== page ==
The 2015 cookbook season swings into gear! Just out: This is Camino by Russell Moore and Allison Hopelain with Chris Colin. What a fantastic cookbook! After cooking for 21 years at Berkeley’s legendary Chez Panisse, Moore opened Camino in 2008 with his wife Allison in Oakland, California. Camino turns out delicious, exciting food from a magnificent 10-foot wide limestone fireplace equipped with a brasero and various grills and warming stones. Because Moore cooks exclusively with wood fires, I wondered how he would craft a cookbook for a general audience. This is Camino certainly includes a number of grilled dishes and a whole chapter that walks the reader through the process of cooking an entire meal over an outdoor fire. The cookbook, however, focuses more on Camino’s food philosophy rather than fire cooking.
Hopelain beautifully sums this up in her Introduction: “After a little more thought, it seemed clear that the essence of our cooking isn’t ultimately the fire. The fire’s simply a (huge, roaring) means to an end. At its heart, Camino is about an approach to food, one that can happen anywhere. Neither Russ nor I are grandmothers, but fundamentally ours is grandmotherly cooking. Specifically, a frugal grandmother who grew up in the Depression, had plenty of style, kept a sweet vegetable garden, and could shake a good cocktail.” Nice.
Any number of recipes in This is Camino’s exemplify the restaurant’s carefully sourced, straightforward fare: Tomato Salad with Yogurt and Herb Jam; Matsutake Mushroom and Fresh Flageolet Bean Ragoût with Oysters and Wild Nettles; Grilled Squid with Fresh Turmeric, Chiles and Radishes; Grilled Lamb Rack with Fresh Shell Beans, Tomatillos and Mint; Pork Shoulder Cooked with Milk, Lemon and Myrtle with Turnips; Tunisian Orange Cake with Dates and Yogurt; Amaro Cocktail; Nocino; and the Camino Negroni.
This is Camino also includes a number of Camino’s quintessential recipes that are dead simple to make: Egg Baked in Cream; Potatoes Fried in Duck Fat; and, one of my all-time favorites, Red Lentils. Although I’m not a vegetarian, I often opt for meatless dishes when dining at Camino because…the food sounds so tempting and ultimately tastes so delicious! I’m most happy when the menu includes a plate of Moore’s lentils, roasted mushrooms and an egg or two. Here’s Camino’s Red Lentil recipe, which makes about 5½ cups.
1 to 2 dried moderately hot chiles
3 tablespoons olive oil
¼ teaspoon brown mustard seeds
4 cloves garlic, thinly sliced
3 (1/8-inch-thick) slices unpeeled ginger
¼ teaspoon ground turmeric
2½ cups red lentils (see note below)
Tear the chiles into manageable pieces, discarding the stems, and place them in a spice grinder. Pulse a few times to create a coarse powder.
Heat a pot over medium heat. Add 1 tablespoon of the olive oil and all of the mustard seeds. Swirl them around and cover the pot. In a few minutes, you should start hearing them begin to pop (kind of like Lilliputian popcorn). Once the popping begins to slow, take the pan off the heat and remove the lid. Here’s the tricky part: while everything is still hot, quickly add the garlic, ginger, and turmeric and stir immediately. You want the garlic and ginger to be coated in oil and you want the turmeric to sizzle a bit, but you don’t want any of it to get brown. I really don’t like burnt garlic and I especially don’t like burnt turmeric. So, after everything sizzles in the hot pan for 15 seconds or so, splash some water in there to stop the cooking.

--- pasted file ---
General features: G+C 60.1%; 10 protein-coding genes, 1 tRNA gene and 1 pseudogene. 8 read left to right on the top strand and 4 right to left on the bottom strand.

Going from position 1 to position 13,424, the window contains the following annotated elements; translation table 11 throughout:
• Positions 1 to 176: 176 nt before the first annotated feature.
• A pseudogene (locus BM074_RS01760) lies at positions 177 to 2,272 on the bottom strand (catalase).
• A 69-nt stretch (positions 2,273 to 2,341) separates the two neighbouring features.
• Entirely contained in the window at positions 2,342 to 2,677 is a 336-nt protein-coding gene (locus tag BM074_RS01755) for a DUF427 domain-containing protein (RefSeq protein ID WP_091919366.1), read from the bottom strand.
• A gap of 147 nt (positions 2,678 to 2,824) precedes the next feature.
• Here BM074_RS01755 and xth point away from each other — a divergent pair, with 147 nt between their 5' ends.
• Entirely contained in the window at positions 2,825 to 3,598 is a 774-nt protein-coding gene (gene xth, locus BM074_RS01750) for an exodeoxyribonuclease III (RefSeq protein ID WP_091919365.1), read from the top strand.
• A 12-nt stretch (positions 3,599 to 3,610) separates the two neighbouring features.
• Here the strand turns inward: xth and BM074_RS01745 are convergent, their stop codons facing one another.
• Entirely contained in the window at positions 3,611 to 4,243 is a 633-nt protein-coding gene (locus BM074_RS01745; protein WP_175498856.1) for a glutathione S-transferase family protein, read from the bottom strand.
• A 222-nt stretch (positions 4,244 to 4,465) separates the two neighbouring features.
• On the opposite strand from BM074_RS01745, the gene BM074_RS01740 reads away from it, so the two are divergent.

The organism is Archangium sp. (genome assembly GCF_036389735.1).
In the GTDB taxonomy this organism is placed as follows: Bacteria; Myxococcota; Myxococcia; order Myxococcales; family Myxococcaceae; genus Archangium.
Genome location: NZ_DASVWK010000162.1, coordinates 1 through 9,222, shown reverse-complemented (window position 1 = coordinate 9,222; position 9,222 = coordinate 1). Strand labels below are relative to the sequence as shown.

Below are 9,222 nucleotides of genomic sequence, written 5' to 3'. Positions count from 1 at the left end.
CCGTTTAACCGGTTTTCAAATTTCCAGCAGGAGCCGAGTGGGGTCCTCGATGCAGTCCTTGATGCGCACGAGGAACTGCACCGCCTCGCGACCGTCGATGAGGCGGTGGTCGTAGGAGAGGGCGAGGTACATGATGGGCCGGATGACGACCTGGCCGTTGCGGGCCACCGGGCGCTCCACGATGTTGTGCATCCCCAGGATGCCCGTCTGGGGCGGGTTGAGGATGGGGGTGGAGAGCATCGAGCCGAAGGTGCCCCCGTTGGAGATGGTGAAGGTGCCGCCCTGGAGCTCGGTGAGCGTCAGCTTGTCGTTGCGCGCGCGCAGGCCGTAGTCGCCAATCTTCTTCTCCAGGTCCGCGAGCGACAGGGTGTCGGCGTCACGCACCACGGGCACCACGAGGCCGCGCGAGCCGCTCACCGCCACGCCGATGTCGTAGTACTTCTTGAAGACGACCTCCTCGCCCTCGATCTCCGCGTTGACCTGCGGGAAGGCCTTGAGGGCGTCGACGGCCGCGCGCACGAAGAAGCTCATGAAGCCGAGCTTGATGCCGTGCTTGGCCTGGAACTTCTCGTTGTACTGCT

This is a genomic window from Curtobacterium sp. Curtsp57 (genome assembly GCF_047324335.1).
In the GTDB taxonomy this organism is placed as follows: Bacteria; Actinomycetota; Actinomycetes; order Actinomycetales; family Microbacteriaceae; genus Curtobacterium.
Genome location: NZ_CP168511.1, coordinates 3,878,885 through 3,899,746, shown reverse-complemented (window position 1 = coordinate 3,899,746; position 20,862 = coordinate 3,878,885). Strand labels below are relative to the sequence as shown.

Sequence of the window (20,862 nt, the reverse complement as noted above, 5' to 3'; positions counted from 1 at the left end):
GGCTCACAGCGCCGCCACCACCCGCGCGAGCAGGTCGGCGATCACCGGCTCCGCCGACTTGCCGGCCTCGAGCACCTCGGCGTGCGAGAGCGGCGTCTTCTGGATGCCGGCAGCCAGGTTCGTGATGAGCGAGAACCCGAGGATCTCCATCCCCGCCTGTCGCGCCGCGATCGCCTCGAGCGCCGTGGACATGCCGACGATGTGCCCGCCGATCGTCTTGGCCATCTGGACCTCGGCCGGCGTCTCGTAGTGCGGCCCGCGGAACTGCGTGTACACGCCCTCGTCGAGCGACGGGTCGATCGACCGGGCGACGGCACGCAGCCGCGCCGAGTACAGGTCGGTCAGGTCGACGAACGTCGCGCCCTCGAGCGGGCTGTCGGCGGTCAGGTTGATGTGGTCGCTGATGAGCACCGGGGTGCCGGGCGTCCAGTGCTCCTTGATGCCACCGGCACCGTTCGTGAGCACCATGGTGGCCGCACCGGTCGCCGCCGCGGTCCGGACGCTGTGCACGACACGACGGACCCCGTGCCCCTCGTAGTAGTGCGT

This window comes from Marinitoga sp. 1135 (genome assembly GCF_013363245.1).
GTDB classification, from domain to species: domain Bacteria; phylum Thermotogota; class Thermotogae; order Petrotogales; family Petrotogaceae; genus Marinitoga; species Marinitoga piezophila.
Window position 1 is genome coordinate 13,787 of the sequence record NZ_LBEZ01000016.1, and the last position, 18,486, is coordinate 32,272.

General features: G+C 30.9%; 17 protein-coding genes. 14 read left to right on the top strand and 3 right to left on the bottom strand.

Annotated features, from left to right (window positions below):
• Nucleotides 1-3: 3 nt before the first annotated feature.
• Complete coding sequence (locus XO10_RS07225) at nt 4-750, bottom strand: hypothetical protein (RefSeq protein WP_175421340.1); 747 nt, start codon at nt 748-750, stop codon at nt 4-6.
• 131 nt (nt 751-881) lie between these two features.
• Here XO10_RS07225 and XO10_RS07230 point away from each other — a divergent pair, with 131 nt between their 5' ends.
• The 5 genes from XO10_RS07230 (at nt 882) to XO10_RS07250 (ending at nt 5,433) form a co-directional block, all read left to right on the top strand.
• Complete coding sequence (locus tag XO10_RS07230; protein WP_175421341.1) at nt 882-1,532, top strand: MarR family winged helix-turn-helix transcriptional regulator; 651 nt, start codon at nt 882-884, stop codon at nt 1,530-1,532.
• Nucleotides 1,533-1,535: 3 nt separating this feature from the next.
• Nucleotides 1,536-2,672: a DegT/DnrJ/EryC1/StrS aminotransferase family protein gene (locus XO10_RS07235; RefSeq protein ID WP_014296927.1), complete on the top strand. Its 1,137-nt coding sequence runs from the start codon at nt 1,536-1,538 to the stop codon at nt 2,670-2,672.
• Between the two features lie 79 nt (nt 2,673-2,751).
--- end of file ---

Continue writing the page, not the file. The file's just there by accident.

Now add the lentils, some ground chile, a bit of salt, the remaining 2 tablespoons of oil (so you have both cooked mustard-y oil and uncooked fruity oil), and enough water to cover by about half an inch. Turn the heat up and bring to a boil, then turn down to a simmer, and stir to break up the clumps of lentils. Continue to cook, adding splashes of water here and there if the lentils start to get too thick and poke out of the liquid. But don’t add so much water that the lentils get watery and soup-like—you can always add water later, but you can’t easily take it out.
After 15 minutes or so, the lentils should begin to fall apart. This usually happens unevenly, so keep stirring and tasting for doneness (and, of course, for salt, since you are tasting anyway). It’s nice if there is a little texture left in the lentils, but there should be absolutely no raw flavor or crunch. It will look like a lumpy, bright yellow purée. The whole thing should take about 30 to 40 minutes.
To serve, you may want to add a little more ground chile or olive oil. Red lentils can be made ahead, refrigerated, and reheated easily over medium heat with a splash of water.
What a well-written, informative recipe! It’s like Moore is standing with you stove-side and carefully walking you through the cooking process. If you like this approach to recipes, then you’ll love This is Camino.
A few notes. As Moore points out in his intro to this recipe, use peeled red lentils (sometimes packaged as masoor dal, pink lentils or split red lentils). The first few times I made this dish I didn’t have any whole dried chiles on hand, but I did have a jar of Maras Turkish Chile from Oaktown Spice, which is located in Oakland, California. (Good news: you can order from this great spice shop on-line and their shipping doesn’t cost an arm and a leg.) The Maras chile married beautifully with the lentils providing a warm, spicy flavor. I used black instead of brown mustard seeds and the dish tasted delicious.
When I lived in California I was fortunate enough to eat at Camino five to six times every year. It’s an outstanding restaurant and This is Camino is a fabulous cookbook. When I visit family and friends in the Bay Area, I make it a point to eat at a couple of restaurants: Palmento a Dopo (née Dopo) and Camino. Now I can get my Camino fix here on my island in the Salish Sea.